How to create, index and modify Data Frame in R?

This TechVidvan article is designed to help you in creating, accessing, and modifying data frame in R.

Data frames are lists that have a class of “data frame”. They are a special case of lists where all the components are of equal length.

In this R tutorial, we will take a look at R data frames. We will understand their nature and role in R programming. We will learn how to create and navigate them. We will also learn about modifying them and much more.

So, without any delay, let’s begin!

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What are data frames in R?

Data frames store data tables in R. If you import a dataset in a variable, R stores the variable as a data frame. In the simplest of terms, they are lists of vectors of equal length.

In a data frame, the columns represent component variables while the rows represent observations. While the most common use of data frames in R is to import datasets into them, we will start with creating our own data frame.

Not familiar with the R vector? Have a basic understanding of it.

How to create a data frame in R?

To create a data frame, we can use the data.frame() function. For example:

Code:

> vec1 <- c("pencil","pen","eraser","notebook","compass")
> vec2 <- c(TRUE,TRUE,FALSE,FALSE,TRUE)
> vec3 <- c(2.0, 5.0, 1.0, 20.0, 10.0)
> data <- data.frame(vec1,vec2,vec3, stringAsFactor=FALSE)
> data

Output:

creating R data.frame()

In this example, we used three vectors vec1, vec2, and vec3. Notice that the three vectors are of the same length. The data.frame() function converts the vectors into columns of data.

Note: By default, the data.frame() function converts character variables into factors. To avoid this behavior use the stringAsFactors = FALSE argument. In the next section, we will learn a few important functions that help us gain more information about a data frame.

Data Frames Functions

There are a few functions in R that give us important information about objects. These functions are very useful when working with data frames. Data frames are usually very large collections of data. It is easier to use functions that give insight into them instead of looking manually. Some of these functions are:

1. str() – The str() function tells us the structure of the data frames. It tells us how many and what variables a data frame has, what are their data types, and how many observations they have.

Code:

> str(data)

Output:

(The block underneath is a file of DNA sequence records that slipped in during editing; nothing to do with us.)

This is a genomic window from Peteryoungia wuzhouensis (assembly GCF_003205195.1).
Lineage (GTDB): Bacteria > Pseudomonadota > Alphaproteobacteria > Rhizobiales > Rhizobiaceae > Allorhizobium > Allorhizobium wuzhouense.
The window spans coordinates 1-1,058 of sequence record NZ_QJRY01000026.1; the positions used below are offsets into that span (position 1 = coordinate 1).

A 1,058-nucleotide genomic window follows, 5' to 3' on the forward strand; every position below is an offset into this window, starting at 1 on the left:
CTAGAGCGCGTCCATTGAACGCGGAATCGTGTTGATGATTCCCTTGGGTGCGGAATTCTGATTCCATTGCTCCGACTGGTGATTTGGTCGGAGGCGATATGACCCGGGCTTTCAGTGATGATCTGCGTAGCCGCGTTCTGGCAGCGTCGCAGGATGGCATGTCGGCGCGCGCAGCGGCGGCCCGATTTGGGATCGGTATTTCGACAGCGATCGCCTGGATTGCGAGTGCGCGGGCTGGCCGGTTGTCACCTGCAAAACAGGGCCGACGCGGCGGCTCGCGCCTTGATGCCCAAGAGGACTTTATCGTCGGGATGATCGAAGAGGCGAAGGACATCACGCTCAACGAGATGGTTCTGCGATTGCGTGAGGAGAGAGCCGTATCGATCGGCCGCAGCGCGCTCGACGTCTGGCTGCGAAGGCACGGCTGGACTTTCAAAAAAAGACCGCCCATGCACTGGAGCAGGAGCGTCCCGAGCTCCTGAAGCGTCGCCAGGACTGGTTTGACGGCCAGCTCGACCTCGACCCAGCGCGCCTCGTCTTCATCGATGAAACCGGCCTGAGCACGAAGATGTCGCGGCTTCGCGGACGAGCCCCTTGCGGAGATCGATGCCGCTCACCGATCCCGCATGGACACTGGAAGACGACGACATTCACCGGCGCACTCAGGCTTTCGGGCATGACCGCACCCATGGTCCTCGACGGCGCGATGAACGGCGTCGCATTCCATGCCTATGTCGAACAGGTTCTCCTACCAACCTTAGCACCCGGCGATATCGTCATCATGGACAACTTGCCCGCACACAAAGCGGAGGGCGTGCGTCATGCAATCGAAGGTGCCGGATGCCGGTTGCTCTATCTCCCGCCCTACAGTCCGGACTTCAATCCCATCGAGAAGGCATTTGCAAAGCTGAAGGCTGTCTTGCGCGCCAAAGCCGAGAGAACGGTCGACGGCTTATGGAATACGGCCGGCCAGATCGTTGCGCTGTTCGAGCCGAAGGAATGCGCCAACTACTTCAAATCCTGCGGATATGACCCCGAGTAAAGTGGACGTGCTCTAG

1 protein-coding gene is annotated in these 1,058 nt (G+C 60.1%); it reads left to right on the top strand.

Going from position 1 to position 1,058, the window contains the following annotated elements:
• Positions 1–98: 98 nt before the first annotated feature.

data frames in r str()

2. names() – The names function returns the names of the variables in a data frame that is the names of all the columns. We can also use the names() function to change the names of the variables.

Code:

> names(data)

Code:

> names(data) <- c("item-name","in-stock","price")
> names(data)

Output:

R data frames names()

3. nrow() – The nrow() function returns the number of rows or observations in a data frame.

4. ncol() – The ncol() function returns the number of columns or variables in a data frame.

5. length() – The length() function returns the length of a data frame which is the same as the ncol property.

Code:

> nrow(data)

Code:

> ncol(data)

Code:

> length(data)

Output:

data frames in r - nrow() ncol() length()

6. head() – The head() function returns the first n rows of a data frame.

7. tail() – The tail() function returns the last n rows of a data frame.

Code:

> head(data,2)

Code:

> tail(data,2)

Output:

data frames - head() tail()

How to access Elements of data frame in R?

To access a column of a data frame, we can use the square bracket [ ] or the double square brackets [[ ]] or the dollar sign $. For example:

Code:

> data["item-name"]
> data[["item-name"]]
> data$`item-name`

Output:

R data frames - indexing columnsWe can provide indices for rows and columns to access specific elements. For example:

Code:

> data[1:3,] #first three rows of data
> data[1:4,1] #first to fourth row and first column of data
> data[1:4,1, drop=FALSE] #first to fourth row and first column of data wothout drop

Output:

data frames in r - indexing elementsWe can also use conditionals as queries to select only certain items from the list. For example:

If we need to find the items whose price is more than 5.

Code:

> data[data$price >5,]

Output:

data frames in r - indexing with conditionals

How to change values in the R data frame?

Modifying the values

We can modify a data frame using indexing techniques and reassignment. For example:

Code:

> data

Code:

> data[3,"in-stock"] <- TRUE
> data

Output:

R data frames modify elements

Adding rows

We can add rows to a data frame by using therbind() function. For example:

Code:

> new_row <- list("crayons",TRUE,20.0)
> data <- rbind(data,new_row)
> data

Output:data frames in r - adding a row with rbind()

Adding columns

Similarly, we can add a column by using thecbind()function. For example:

Code:

> quantity <- c(100,60,80,0,30,25)
> data <- cbind(data,quantity)
> data

Output:

data frames in r - adding a column with cbind()

Deleting columns

We can delete columns of a data frame by reassigning them as NULL.

Code:

> data$quantity <- NULL
> data

Output:

data frames in r deleting columns

Deleting rows

We can also remove rows from a data frame through reassignment. For example:

Code:

> data <- data[-6,]
> data

Output:

deleting rows in R data framesSummary

Data frames are the most used data structures of R when it comes to data analysis and data science. They are two-dimensional data structures that help store tabular data with different types.

Today, we learned about the data frames in the R programming language. We learned how to create, access and manipulate them. We also looked at some essential functions in dealing with R data frames.

I hope our R data frame article helped you solve your problems.

Keep Learning!!

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